Lagos-based socialite and owner of Quilox Club, Shina Peller, has some sort of affinity for Mercedes-Benz cars, but more particularly for the Mercedes-Benz SL550.
Four years after the son of the late famous magician, Prof. Peter Peller, got himself a white Mercedes-Benz SL550, which reportedly cost him N20m, he has again bought another Mercedes-Benz SL550.
It’s just that this time around; his new ‘machine’ comes in a red camouflage colour and reportedly cost about N27m.
The businessman got the car to commemorate his 41st birthday which held recently in Lagos.
Expectedly, the birthday man celebrated the event with top celebrities in the Nigerian entertainment scene, including Tuface Idibia and his wife, Annie; Chairman of the Nigeria Football Federation, Amaju Pinnick; the Chief Executive Officer of Five Star Music, E-Money; and Fuji musician, Kwam 1.
The all-powerful, luxurious SL550
The Mercedes-Benz SL550 belongs to the SL class. It offers relaxed luxury and willing power and also delivers nimble moves when called upon.
Over its 60 years on the market, the Mercedes-Benz SL has gained power, size, and a great deal of luxury. It offers a driving experience that can become intense — but only if the owner wants it that way.
The SL isn’t a sports car in the classic sense, but a very luxurious two-seat convertible that manages to blend nimble on-road behaviour with seemingly effortless power. It provides a unique mix of attributes that distinguishes it from the elegant Jaguar F-Type, the Porsche 911 range, the Chevrolet Corvette, and the brutal but undeniably fast Dodge Viper.
If the current design is any indication, the SL is working its way back gradually to the glory days of Mercedes two-seaters. If you never cared for the bank vaults penned by Benz in the early 1990s, the exuberantly wide, brash new SL is a crisp, masculine relief. It’s emphatic from the front, charming with the top down, and a bit of a mismatch from the rear where the tapered look and taillights seem to come from another car or another studio entirely.
The cockpit is executed with precision, drilled with aviation-style vents, and implanted with a big LCD screen.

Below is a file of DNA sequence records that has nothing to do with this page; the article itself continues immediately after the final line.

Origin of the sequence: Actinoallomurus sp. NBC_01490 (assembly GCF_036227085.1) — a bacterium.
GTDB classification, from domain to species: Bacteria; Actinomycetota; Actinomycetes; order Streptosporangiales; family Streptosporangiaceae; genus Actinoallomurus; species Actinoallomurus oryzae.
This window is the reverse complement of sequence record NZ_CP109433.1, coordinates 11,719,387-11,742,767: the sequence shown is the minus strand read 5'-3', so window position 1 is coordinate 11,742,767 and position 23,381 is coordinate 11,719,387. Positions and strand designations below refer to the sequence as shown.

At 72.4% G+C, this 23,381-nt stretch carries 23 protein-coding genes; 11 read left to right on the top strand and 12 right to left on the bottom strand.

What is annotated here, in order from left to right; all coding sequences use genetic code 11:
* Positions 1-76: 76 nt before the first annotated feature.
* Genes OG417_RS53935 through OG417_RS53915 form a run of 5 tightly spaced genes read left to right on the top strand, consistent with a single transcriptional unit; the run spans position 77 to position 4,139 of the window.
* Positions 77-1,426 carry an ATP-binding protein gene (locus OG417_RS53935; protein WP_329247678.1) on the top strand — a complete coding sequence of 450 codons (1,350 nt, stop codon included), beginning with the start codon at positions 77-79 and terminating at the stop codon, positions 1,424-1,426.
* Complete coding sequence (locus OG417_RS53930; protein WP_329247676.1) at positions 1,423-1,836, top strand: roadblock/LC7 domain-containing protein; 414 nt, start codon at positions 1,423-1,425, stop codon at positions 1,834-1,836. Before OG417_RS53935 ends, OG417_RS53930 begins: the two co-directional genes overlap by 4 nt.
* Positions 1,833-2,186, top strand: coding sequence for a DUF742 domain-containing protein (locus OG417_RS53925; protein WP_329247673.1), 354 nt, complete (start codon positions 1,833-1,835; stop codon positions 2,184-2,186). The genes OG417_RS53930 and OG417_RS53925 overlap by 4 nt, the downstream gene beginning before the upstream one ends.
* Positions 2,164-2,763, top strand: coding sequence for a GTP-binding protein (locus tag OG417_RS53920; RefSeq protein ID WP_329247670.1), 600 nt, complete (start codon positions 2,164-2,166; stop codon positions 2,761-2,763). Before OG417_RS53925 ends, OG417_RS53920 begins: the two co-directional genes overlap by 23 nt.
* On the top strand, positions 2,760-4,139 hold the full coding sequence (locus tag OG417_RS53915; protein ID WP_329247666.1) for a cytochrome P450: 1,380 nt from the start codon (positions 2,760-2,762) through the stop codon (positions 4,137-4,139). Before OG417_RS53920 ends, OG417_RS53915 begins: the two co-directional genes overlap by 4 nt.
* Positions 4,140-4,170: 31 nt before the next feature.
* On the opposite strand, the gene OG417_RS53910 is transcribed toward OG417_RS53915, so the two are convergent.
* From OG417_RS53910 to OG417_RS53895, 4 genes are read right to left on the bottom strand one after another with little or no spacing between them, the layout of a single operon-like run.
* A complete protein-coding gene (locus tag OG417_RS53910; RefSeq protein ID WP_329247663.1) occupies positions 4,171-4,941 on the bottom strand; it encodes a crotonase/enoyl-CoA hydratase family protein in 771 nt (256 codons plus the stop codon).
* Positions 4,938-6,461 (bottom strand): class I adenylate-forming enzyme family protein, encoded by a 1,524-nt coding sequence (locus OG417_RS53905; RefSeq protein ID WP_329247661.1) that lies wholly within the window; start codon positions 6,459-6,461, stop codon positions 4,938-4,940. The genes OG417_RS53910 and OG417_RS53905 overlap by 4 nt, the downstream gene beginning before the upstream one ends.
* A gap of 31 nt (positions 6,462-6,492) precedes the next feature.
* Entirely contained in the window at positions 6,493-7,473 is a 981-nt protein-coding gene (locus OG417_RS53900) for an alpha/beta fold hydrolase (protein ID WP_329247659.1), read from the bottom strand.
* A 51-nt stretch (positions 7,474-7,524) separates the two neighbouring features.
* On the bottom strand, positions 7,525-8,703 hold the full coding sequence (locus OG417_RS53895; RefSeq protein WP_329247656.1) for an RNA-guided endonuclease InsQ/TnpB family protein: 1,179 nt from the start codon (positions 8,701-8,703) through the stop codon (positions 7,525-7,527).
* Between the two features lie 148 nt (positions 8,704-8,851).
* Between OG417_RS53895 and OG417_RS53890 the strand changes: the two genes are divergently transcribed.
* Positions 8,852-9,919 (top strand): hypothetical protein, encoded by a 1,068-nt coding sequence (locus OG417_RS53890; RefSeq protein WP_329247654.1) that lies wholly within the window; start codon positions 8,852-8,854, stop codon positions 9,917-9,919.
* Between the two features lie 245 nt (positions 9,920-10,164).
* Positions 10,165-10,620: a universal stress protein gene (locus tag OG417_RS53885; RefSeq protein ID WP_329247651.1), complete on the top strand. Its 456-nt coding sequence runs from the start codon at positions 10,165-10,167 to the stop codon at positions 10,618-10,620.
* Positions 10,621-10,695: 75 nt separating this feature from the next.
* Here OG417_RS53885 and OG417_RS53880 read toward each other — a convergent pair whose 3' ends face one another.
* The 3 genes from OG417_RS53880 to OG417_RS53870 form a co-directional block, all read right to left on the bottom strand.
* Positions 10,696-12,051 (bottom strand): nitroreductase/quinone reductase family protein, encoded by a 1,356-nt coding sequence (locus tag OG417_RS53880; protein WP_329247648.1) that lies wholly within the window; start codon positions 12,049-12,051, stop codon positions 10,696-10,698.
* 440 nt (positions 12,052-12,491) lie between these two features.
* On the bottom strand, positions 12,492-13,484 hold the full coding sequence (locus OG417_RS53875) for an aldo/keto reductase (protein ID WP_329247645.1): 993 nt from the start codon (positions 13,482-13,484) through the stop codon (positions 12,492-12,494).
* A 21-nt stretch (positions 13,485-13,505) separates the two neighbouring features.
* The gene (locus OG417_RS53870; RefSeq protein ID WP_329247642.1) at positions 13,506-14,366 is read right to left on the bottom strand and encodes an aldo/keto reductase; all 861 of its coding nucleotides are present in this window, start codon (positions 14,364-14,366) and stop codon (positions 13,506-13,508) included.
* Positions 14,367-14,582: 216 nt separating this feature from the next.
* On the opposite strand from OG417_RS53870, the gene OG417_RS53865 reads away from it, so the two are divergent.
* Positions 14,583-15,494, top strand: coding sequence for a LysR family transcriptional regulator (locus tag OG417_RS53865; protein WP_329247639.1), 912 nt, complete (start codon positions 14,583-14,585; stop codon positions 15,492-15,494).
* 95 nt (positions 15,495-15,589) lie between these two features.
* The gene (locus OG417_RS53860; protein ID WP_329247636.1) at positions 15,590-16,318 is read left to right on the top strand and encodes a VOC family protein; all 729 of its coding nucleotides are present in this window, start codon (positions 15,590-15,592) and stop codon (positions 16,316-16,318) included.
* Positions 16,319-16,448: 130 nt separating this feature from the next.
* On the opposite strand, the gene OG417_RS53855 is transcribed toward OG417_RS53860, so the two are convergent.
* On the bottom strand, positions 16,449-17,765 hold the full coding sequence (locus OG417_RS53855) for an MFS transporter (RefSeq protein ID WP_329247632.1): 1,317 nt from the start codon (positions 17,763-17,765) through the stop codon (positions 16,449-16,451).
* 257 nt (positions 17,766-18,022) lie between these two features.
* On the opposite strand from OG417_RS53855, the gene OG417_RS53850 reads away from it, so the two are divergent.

On the road, the SL is more of a grand tourer than a pure sports car. You’d actually prefer the SL’s base two-mode suspension, with or without the sport wheels and brakes, to the exotic and expensive Active Body Control upgrade. The cheaper setup’s “sport” mode feels more like “comfort,” but the stock SL handles wide sweepers with grace, albeit with a fair amount of body roll.
The SL’s electric power steering doesn’t offer up much in the way of feedback, and quickens the further it moves off-centre, which makes for some uneven transitions. Human brains can handle that much data, but adding on the active suspension, which resists roll, feels like overload. The ride flattens out as promised, but it also adds another complex handling dimension that’s not as linear or as predictable as a more conventional setup.
The SL550’s V-8 engine produces 449 hp and 516 lb-ft. It accelerates to 60 mph in the mid four-second range, and its combination of a downsized V-8 engine, a seven-speed automatic, and a stop-start system also manages to earn a 20-mpg combined EPA fuel-economy rating.
All SL models come with Mercedes’ COMAND infotainment system, which includes a 7.0-inch display screen, a DVD changer, web browsing with Google search functionality and an available navigation system.
Among the list of the SL’s impressive standard and available creature comforts are Airscarf neck vents and the folding hardtop with available Magic Sky Control, which turns the roof’s glass panel dark like a pair of pricey sunglasses.
A Bang & Olufsen sound system can replace the standard Harman Kardon setup; this would mean more bass but at a higher price tag.